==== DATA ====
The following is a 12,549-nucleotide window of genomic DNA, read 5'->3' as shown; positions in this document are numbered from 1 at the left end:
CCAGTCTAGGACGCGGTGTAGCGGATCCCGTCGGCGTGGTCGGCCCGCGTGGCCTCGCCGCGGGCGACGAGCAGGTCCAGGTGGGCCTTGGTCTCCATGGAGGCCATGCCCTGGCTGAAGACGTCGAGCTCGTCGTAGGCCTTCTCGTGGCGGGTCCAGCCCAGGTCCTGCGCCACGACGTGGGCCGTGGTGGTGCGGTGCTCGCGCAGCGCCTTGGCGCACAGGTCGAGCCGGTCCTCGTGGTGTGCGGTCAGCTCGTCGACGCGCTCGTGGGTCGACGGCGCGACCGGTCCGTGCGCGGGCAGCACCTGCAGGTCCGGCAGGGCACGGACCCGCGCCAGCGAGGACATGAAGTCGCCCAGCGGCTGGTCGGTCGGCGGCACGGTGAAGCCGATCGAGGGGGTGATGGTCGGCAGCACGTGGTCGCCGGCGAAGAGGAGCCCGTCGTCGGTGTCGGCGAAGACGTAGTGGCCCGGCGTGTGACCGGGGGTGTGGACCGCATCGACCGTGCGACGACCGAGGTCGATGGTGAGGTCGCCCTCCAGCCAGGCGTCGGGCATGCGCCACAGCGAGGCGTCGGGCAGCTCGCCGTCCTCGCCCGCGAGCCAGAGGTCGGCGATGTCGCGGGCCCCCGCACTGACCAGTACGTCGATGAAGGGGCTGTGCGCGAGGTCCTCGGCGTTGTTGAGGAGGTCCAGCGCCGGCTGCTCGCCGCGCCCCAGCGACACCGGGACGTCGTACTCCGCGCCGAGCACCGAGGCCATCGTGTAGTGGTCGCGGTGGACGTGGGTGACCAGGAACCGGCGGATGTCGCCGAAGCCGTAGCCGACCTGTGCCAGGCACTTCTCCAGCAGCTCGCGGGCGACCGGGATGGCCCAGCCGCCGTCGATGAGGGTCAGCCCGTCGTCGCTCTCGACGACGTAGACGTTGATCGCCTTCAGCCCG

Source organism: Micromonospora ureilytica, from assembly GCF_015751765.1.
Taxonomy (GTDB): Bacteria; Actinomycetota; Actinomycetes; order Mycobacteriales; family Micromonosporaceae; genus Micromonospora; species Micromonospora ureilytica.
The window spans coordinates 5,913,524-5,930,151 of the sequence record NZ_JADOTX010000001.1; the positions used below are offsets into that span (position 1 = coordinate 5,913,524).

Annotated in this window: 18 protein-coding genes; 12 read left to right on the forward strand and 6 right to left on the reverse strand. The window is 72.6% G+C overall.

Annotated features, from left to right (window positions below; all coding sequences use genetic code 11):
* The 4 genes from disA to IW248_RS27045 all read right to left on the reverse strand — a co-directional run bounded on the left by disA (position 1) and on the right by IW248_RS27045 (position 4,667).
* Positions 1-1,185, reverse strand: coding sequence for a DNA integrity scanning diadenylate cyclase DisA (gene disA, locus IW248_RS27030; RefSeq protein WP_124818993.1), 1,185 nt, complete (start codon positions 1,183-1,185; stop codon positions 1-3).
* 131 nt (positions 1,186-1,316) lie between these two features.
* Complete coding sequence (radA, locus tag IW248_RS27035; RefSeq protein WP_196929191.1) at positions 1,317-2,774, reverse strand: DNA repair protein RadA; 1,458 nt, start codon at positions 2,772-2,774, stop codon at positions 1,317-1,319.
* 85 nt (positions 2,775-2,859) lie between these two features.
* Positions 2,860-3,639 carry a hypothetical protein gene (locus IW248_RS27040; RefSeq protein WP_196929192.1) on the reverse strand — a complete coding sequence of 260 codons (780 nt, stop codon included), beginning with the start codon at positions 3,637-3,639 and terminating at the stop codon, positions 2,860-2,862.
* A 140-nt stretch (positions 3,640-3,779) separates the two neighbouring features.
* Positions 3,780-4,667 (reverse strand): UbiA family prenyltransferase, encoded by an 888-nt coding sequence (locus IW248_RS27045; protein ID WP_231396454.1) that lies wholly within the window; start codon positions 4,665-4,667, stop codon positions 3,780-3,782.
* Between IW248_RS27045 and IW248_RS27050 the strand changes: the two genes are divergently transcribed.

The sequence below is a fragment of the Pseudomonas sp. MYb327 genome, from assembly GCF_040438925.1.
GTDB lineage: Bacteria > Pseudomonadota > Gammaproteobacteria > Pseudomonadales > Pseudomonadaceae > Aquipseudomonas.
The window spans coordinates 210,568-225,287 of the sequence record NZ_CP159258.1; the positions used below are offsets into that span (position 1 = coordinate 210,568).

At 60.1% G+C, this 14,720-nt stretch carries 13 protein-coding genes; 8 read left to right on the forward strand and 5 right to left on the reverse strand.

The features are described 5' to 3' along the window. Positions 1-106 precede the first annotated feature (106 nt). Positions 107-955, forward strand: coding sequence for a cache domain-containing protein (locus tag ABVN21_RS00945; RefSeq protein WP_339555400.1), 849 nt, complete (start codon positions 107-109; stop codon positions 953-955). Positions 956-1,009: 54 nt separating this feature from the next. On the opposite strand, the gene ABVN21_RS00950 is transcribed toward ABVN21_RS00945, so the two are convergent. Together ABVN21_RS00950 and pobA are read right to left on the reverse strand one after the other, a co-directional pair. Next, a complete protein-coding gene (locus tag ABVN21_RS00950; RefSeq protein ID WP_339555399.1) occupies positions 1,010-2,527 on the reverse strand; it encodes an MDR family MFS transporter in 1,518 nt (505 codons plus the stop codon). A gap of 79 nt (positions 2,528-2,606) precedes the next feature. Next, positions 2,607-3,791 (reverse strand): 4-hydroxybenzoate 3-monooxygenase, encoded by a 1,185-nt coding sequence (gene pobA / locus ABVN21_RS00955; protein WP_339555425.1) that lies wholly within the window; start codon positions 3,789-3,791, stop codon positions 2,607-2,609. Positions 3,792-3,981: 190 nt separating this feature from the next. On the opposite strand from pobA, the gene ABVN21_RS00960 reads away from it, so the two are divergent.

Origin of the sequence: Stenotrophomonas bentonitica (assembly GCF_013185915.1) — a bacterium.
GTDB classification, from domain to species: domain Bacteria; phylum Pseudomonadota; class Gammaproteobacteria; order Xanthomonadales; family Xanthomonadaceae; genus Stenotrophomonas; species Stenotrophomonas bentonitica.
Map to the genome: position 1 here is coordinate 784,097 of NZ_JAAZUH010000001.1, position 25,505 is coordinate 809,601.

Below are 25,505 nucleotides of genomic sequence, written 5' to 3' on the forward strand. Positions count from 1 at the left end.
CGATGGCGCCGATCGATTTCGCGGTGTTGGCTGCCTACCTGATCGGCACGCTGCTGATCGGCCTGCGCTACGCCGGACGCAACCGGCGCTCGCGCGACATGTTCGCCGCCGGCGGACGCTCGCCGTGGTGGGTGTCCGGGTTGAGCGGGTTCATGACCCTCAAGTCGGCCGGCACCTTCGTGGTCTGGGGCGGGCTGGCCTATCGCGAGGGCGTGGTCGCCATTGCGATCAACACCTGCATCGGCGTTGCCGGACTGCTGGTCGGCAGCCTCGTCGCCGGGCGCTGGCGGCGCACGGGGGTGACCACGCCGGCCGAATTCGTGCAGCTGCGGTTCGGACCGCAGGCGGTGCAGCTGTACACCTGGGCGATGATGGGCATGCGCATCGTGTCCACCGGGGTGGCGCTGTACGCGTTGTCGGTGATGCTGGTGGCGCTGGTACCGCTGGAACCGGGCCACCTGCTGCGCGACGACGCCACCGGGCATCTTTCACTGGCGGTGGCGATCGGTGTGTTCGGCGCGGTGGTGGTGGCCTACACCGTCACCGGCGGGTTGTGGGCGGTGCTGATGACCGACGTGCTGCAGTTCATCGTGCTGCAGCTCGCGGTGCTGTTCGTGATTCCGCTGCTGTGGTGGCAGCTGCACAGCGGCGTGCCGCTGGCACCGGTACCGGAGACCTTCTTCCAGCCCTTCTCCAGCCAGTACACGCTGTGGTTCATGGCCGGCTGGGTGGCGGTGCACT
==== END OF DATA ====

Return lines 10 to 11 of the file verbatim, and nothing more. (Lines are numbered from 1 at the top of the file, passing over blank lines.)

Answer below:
* 131 nt (positions 1,186-1,316) lie between these two features.
* Complete coding sequence (radA, locus tag IW248_RS27035; RefSeq protein WP_196929191.1) at positions 1,317-2,774, reverse strand: DNA repair protein RadA; 1,458 nt, start codon at positions 2,772-2,774, stop codon at positions 1,317-1,319.